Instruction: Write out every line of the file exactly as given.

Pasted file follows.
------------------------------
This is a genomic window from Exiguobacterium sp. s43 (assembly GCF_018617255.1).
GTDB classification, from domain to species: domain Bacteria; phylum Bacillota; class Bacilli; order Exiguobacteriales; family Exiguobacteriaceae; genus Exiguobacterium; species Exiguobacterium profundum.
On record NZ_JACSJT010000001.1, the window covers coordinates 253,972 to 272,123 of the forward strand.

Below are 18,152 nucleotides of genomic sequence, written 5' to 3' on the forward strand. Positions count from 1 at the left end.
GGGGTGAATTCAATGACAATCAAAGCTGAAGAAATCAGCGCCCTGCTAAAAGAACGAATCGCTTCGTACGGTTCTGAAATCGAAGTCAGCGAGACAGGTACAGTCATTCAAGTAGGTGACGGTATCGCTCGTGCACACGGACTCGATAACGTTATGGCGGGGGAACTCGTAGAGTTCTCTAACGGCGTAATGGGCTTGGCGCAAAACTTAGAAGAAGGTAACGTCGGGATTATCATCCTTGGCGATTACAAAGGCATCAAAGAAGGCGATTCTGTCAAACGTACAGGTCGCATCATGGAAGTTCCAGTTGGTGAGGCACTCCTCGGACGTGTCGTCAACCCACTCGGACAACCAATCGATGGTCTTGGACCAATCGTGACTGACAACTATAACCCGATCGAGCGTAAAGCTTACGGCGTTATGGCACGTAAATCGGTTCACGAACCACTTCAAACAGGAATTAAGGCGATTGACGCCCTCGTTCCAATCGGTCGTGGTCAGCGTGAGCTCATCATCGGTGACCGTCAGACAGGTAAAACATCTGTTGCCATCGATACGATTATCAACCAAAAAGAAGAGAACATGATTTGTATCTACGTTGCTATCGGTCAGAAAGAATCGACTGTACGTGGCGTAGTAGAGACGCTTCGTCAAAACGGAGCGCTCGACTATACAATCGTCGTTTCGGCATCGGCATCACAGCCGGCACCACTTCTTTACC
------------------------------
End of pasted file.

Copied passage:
This is a genomic window from Exiguobacterium sp. s43 (assembly GCF_018617255.1).
GTDB classification, from domain to species: domain Bacteria; phylum Bacillota; class Bacilli; order Exiguobacteriales; family Exiguobacteriaceae; genus Exiguobacterium; species Exiguobacterium profundum.
On record NZ_JACSJT010000001.1, the window covers coordinates 253,972 to 272,123 of the forward strand.

Below are 18,152 nucleotides of genomic sequence, written 5' to 3' on the forward strand. Positions count from 1 at the left end.
GGGGTGAATTCAATGACAATCAAAGCTGAAGAAATCAGCGCCCTGCTAAAAGAACGAATCGCTTCGTACGGTTCTGAAATCGAAGTCAGCGAGACAGGTACAGTCATTCAAGTAGGTGACGGTATCGCTCGTGCACACGGACTCGATAACGTTATGGCGGGGGAACTCGTAGAGTTCTCTAACGGCGTAATGGGCTTGGCGCAAAACTTAGAAGAAGGTAACGTCGGGATTATCATCCTTGGCGATTACAAAGGCATCAAAGAAGGCGATTCTGTCAAACGTACAGGTCGCATCATGGAAGTTCCAGTTGGTGAGGCACTCCTCGGACGTGTCGTCAACCCACTCGGACAACCAATCGATGGTCTTGGACCAATCGTGACTGACAACTATAACCCGATCGAGCGTAAAGCTTACGGCGTTATGGCACGTAAATCGGTTCACGAACCACTTCAAACAGGAATTAAGGCGATTGACGCCCTCGTTCCAATCGGTCGTGGTCAGCGTGAGCTCATCATCGGTGACCGTCAGACAGGTAAAACATCTGTTGCCATCGATACGATTATCAACCAAAAAGAAGAGAACATGATTTGTATCTACGTTGCTATCGGTCAGAAAGAATCGACTGTACGTGGCGTAGTAGAGACGCTTCGTCAAAACGGAGCGCTCGACTATACAATCGTCGTTTCGGCATCGGCATCACAGCCGGCACCACTTCTTTACC